“Quota and governance reform is certainly central to the effectiveness, legitimacy and credibility of the IMF, and this quota issue has become a litmus test as to whether the Fund can adapt its governance structure to the new economic world,” Bhattacharya said.
“The important thing for all of us is to strive to achieve a goal that ensures that the Fund is a truly multilateral institution of the 21st century.”
Still, breaking the recent deadline – which had already been pushed off once – could have lasting consequences. Although around 75 percent of the IMF’s member countries have agreed to a new quota formula (out of 85 percent required for passage), some of those votes may now need to go back before national legislatures to get new approval.
That process could delay the agenda by six months or more, warns Bessma Momani, an associate professor of political science at the University of Waterloo, in Canada, and a senior fellow with the Centre for International Governance Innovation (CIGI), a think tank.
“We won’t be completely starting from scratch, but this means that the political bargaining that had to happen as precursor may now have to be renegotiated, and that means setting back the schedule quite a bit,” Momani told IPS.
Of particular interest over coming months will be whether there is any movement on the issue in the U.S. Congress. While the administration of President Barack Obama is widely seen as supporting the IMF reforms process, the president had not wanted to risk raising the issue in the midst of the tight election campaign that ended with his re-election in November.
As such, the United States, which has nearly 17 percent of IMF voting shares, has not formally approved the quota reforms. If it had, the Fund’s 85 percent requirement for approval would likely have been easily met and the governance changes would now be pending policy.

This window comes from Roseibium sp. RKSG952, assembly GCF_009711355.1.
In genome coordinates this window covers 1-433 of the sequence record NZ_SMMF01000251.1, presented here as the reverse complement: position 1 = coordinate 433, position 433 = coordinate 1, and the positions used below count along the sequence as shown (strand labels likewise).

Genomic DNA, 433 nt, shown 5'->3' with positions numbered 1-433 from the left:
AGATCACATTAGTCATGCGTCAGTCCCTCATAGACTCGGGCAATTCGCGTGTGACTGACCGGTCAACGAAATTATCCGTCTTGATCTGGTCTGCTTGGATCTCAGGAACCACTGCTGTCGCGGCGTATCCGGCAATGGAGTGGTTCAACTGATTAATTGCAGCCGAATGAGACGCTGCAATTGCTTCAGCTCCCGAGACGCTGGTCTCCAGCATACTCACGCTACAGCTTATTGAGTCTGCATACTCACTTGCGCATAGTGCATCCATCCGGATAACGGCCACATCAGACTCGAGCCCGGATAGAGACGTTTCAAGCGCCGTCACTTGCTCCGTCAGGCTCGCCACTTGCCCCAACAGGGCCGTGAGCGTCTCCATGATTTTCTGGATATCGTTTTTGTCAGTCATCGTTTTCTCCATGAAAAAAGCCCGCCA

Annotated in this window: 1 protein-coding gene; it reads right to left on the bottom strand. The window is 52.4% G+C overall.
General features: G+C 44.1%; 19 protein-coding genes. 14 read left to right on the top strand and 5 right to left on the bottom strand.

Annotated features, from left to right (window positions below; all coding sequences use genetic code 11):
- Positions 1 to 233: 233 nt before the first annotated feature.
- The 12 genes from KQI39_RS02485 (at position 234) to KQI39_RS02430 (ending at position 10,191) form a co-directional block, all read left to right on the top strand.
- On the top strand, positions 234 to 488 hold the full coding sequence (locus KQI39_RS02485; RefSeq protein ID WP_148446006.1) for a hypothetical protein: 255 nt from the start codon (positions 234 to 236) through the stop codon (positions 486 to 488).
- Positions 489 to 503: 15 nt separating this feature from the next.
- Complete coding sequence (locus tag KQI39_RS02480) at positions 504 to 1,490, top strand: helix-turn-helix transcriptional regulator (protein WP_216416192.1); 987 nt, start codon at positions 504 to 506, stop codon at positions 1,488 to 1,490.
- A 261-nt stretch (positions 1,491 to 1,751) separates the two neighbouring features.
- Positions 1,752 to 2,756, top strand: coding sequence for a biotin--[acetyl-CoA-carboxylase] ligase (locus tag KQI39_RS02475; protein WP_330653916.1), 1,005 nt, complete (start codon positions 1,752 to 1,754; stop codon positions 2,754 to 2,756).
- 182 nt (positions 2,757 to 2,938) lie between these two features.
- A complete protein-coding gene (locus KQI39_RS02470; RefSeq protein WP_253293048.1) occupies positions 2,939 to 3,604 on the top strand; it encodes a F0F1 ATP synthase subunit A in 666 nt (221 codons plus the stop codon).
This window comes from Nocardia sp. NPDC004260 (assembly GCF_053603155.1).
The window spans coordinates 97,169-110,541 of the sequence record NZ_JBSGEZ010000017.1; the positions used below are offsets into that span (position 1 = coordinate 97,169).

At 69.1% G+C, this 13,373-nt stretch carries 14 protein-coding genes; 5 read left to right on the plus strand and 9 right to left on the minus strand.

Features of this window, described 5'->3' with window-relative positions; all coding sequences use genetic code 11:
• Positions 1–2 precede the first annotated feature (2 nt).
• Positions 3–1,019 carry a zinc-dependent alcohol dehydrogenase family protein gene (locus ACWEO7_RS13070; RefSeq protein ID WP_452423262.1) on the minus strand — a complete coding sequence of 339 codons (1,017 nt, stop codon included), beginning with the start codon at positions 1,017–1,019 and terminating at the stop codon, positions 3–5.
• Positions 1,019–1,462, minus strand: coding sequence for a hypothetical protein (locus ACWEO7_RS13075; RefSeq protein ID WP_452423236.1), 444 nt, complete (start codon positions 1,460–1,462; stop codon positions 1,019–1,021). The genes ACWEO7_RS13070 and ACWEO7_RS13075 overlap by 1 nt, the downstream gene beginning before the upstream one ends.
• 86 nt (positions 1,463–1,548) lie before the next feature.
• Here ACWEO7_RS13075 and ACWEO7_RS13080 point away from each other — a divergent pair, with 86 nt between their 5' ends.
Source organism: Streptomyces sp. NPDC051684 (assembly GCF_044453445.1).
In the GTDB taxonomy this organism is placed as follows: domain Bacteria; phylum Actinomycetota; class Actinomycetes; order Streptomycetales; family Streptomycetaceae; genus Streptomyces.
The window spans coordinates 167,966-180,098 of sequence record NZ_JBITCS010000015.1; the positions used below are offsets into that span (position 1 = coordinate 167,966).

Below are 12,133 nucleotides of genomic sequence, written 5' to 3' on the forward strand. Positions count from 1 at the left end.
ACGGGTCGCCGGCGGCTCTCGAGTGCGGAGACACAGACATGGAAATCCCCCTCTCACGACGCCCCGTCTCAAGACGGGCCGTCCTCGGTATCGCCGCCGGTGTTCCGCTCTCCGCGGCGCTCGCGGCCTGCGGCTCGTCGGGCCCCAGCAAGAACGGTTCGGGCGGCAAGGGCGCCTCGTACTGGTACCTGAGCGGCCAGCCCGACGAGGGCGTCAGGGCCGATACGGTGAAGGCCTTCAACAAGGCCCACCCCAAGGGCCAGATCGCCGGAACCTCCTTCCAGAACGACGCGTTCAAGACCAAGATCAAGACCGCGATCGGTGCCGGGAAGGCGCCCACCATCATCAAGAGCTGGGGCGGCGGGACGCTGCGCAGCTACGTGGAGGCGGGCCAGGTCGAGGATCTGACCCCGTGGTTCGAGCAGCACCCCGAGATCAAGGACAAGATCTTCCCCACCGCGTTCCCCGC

“Ultimately, of course, this comes down to different Congressional interests. But the problem is that the longer the IMF is in the media, particularly over the troubles in Europe, the more difficult it will be for many members of Congress,” Momani says.
“So, if we were now at the point we were a year ago, where few constituents had much interest in talking about the IMF, this provision could have passed more quietly. But every day the issue of the IMF generally is in the news, the more potential there is for politicisation.”
Still, she suggests that over the past two decade the IMF has indeed been changing, and that this process is potentially being stepped up today.
“Reform is the only way forward to reinstate the legitimacy the Fund has lost over the years, and quota reform is actually only a small measure. But with the IMF we have to recognise that it is reforming, it’s on that path – it’s slow, because institutional change will always be slow,” Momani says.
“At the end of the day, it’s not just about leadership and quotas but about the content of policies themselves, and the Fund is becoming more open to accepting unorthodox ideas. In particular, the more it listens to the experiences of people, to ensure it’s not just promoting textbook policies but rather programmes that can work in each individual country, the better.”